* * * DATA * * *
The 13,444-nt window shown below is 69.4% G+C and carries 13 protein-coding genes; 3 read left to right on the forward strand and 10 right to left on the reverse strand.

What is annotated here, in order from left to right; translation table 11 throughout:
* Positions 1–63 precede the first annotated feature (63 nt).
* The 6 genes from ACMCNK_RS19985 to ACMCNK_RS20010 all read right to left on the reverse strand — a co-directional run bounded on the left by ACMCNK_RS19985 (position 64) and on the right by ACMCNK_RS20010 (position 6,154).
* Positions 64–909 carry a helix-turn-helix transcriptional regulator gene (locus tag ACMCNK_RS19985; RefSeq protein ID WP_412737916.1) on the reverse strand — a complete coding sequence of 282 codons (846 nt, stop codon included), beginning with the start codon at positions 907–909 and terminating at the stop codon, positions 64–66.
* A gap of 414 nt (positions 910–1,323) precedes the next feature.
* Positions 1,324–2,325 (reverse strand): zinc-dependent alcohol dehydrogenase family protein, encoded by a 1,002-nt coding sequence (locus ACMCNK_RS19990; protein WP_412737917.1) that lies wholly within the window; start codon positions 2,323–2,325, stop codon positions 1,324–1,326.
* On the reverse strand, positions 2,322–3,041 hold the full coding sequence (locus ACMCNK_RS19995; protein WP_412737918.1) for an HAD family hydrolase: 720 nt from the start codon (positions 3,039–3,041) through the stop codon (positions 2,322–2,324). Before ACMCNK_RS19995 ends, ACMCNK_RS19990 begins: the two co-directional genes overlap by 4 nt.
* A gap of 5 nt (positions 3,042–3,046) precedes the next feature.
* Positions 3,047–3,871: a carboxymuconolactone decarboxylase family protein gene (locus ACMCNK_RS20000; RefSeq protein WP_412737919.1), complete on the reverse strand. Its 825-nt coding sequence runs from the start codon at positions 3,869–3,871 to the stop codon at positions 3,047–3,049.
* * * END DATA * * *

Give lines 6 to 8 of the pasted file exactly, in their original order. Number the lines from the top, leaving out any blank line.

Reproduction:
* A gap of 414 nt (positions 910–1,323) precedes the next feature.
* Positions 1,324–2,325 (reverse strand): zinc-dependent alcohol dehydrogenase family protein, encoded by a 1,002-nt coding sequence (locus ACMCNK_RS19990; protein WP_412737917.1) that lies wholly within the window; start codon positions 2,323–2,325, stop codon positions 1,324–1,326.
* On the reverse strand, positions 2,322–3,041 hold the full coding sequence (locus ACMCNK_RS19995; protein WP_412737918.1) for an HAD family hydrolase: 720 nt from the start codon (positions 3,039–3,041) through the stop codon (positions 2,322–2,324). Before ACMCNK_RS19995 ends, ACMCNK_RS19990 begins: the two co-directional genes overlap by 4 nt.